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 Posted:   Aug 6, 2012 - 7:11 AM   
 By:   Jason LeBlanc   (Member)

Roger Feigelson of Intrada says:

We tried to do TKAM. Even got the original elements and restored them, but got thrown a curve ball when the licensor turned out to be the film's producer who refused to consider licensing the rights.

Source: http://www.intrada.net/phpBB2/viewtopic.php?p=59691#p59691

Discuss.

 
 Posted:   Aug 6, 2012 - 7:20 AM   
 By:   Dr. Nigel Channing   (Member)

%(#*FFJJ(S)#))%(@#*$*%)_# !!!

 
 
 Posted:   Aug 6, 2012 - 7:59 AM   
 By:   Jon Lewis   (Member)

Oh my god, this is the single most heartbreaking thing I've read on this board in years. What the hell?!

 
 
 Posted:   Aug 6, 2012 - 8:04 AM   
 By:   Morricone   (Member)

Roger Feigelson of Intrada says:

We tried to do TKAM. Even got the original elements and restored them, but got thrown a curve ball when the licensor turned out to be the film's producer who refused to consider licensing the rights.



.....because?

 
 Posted:   Aug 6, 2012 - 8:24 AM   
 By:   CDDA   (Member)

I don't understand why they refuse to license music if the label is the one who will pay for everything.
This happened with Intrada or other specialty label before, after the production was done?

 
 
 Posted:   Aug 6, 2012 - 8:26 AM   
 By:   Dylan S   (Member)

I wonder how long ago this was - the only credited* producer is Alan J. Pakula (not only a producer with great taste & a fine director, but by the accounts I've read a lovely person) & he's been dead for 14 years.

*perhaps credited is the key word & there's somebody else involved. Or perhaps it's Pakula's estate that's holding it up.

 
 Posted:   Aug 6, 2012 - 8:31 AM   
 By:   Tester   (Member)

That's why rights are wrong the way they are. Anybody having rights over a work of cultural interest should be forced by law to allow it's distribution.

 
 Posted:   Aug 6, 2012 - 8:40 AM   
 By:   SchiffyM   (Member)

That's why rights are wrong the way they are. Anybody having rights over a work of cultural interest should be forced by law to allow it's distribution.

And why is that, exactly? So we can own soundtrack CDs?

 
 Posted:   Aug 6, 2012 - 8:49 AM   
 By:   Scottie Ferguson   (Member)

Disappointing news. But maybe we'll see a release further down the line.

 
 Posted:   Aug 6, 2012 - 9:06 AM   
 By:   WillGoldNewtonBarryGrusin   (Member)

Hmmmm....

1. Licensing the rights and making money

or

2. Refusing to licence and not making money.


Tough choice...

 
 
 Posted:   Aug 6, 2012 - 9:31 AM   
 By:   shureman   (Member)

...yet the much inferior Mainstream CD tracks are available as an Amazon.com download, supposedly legally...who owns these, the Jackie Mills estate or Legacy?

 
 
 Posted:   Aug 6, 2012 - 9:35 AM   
 By:   Marcato   (Member)

well at least the producer is old - we can wait wink

 
 Posted:   Aug 6, 2012 - 9:58 AM   
 By:   Maleficio   (Member)

well at least the producer is old - we can wait wink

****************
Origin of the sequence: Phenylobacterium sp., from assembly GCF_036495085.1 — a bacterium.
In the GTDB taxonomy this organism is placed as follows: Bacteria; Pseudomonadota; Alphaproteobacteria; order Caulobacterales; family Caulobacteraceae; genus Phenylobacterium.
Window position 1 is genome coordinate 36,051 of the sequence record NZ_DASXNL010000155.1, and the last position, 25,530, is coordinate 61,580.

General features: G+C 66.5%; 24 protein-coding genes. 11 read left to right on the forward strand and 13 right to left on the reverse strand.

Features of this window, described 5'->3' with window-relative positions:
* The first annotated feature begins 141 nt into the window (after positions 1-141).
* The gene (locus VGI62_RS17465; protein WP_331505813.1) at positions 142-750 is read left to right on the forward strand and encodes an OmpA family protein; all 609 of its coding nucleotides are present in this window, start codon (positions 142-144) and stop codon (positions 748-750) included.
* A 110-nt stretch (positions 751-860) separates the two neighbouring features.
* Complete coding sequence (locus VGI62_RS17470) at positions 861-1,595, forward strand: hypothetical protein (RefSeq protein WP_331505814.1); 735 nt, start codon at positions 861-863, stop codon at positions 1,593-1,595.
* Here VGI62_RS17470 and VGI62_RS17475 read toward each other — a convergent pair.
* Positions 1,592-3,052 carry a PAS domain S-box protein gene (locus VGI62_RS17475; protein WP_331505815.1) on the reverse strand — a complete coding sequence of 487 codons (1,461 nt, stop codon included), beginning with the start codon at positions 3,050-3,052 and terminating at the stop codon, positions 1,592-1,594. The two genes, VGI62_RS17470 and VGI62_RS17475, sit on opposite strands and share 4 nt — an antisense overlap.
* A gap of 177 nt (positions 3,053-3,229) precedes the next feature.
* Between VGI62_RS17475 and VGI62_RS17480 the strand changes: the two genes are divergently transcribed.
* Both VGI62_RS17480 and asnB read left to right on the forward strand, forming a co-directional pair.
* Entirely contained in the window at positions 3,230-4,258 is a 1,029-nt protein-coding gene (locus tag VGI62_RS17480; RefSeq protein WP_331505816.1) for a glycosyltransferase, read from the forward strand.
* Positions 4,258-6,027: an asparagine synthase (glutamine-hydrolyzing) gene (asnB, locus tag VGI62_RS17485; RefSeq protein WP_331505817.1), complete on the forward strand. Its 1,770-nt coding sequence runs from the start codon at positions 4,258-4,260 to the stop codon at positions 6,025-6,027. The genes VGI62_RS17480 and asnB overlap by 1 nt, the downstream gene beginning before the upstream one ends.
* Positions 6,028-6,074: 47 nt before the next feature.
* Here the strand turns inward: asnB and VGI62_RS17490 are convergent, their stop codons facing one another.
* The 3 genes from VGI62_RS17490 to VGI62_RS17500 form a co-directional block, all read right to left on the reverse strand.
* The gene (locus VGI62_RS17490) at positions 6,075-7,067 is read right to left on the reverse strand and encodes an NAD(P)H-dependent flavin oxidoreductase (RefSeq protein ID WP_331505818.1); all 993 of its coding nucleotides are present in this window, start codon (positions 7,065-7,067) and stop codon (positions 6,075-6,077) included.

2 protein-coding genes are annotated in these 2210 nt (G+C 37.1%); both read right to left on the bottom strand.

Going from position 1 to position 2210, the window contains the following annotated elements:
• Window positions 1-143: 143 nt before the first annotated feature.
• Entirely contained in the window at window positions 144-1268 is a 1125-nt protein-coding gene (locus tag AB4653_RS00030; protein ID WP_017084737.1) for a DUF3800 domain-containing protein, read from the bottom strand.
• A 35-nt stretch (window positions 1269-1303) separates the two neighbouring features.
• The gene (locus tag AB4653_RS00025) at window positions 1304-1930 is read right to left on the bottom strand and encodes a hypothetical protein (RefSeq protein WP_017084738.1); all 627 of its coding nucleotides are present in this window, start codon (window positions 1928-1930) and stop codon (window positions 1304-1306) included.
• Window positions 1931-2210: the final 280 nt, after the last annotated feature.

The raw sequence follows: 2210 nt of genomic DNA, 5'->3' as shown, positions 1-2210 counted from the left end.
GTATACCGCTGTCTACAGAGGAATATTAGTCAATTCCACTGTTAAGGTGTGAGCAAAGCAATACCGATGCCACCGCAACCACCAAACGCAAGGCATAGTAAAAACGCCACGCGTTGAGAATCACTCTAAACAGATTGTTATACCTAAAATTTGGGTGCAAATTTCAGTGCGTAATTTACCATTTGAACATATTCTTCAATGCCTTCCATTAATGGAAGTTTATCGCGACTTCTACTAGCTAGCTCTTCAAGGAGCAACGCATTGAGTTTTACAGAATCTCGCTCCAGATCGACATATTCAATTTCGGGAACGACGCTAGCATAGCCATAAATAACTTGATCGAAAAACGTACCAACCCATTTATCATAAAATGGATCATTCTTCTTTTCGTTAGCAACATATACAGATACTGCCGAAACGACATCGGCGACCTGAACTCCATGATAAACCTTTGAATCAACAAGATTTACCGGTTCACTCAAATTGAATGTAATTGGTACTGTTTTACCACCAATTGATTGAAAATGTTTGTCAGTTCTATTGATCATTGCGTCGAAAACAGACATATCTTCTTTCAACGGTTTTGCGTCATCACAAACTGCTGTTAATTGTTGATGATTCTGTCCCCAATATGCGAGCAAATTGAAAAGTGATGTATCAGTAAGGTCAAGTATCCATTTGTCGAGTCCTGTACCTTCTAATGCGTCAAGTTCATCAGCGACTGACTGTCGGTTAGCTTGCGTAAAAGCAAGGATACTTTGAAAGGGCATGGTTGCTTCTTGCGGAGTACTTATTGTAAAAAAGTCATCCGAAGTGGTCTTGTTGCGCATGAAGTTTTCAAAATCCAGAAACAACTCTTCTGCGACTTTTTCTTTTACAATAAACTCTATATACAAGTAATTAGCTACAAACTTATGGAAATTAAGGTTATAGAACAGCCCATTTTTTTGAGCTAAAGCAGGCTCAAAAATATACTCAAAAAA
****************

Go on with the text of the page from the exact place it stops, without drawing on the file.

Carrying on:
The original producers are all dead.

 
 Posted:   Aug 6, 2012 - 10:29 AM   
 By:   msmith   (Member)

I wonder if we all could sign some kind of petition to have the score released on CD.

 
 Posted:   Aug 6, 2012 - 10:29 AM   
 By:   Basil Wrathbone   (Member)

Roger Feigelson of Intrada says:

We tried to do TKAM. Even got the original elements and restored them, but got thrown a curve ball when the licensor turned out to be the film's producer who refused to consider licensing the rights..



Wouldn't it have been wiser and more respectful to the licensor to seek the licensing rights before restoring the elements? Some people might not appreciate being presented with a fait accompli.

 
 Posted:   Aug 6, 2012 - 10:31 AM   
 By:   msmith   (Member)

Double post

 
 Posted:   Aug 6, 2012 - 10:43 AM   
 By:   billiosis   (Member)

That's why rights are wrong the way they are. Anybody having rights over a work of cultural interest should be forced by law to allow it's distribution.

Things will be different after the revolution comrad! All will be forced to share! smile

Relax pal. It's a business decision. Disappointing maybe. Curious certainly. But hardly the end of the world.

 
 Posted:   Aug 6, 2012 - 11:43 AM   
 By:   DeviantMan   (Member)

LMF-SOB-GDAP!

Sorry, had to share my acronym of disappointment.

 
 Posted:   Aug 6, 2012 - 11:44 AM   
 By:   Sarge   (Member)

The good news here is the original elements have been located and restored. That's the important thing.

I'm certain a CD will be released someday - if not by Intrada, then somebody else.

 
 Posted:   Aug 6, 2012 - 11:48 AM   
 By:   SunSword   (Member)

I don't understand why they refuse to license music if the label is the one who will pay for everything.
This happened with Intrada or other specialty label before, after the production was done?


I think it happened before to La-La Land. But I can't remember which title it was that they had to scrap.

 
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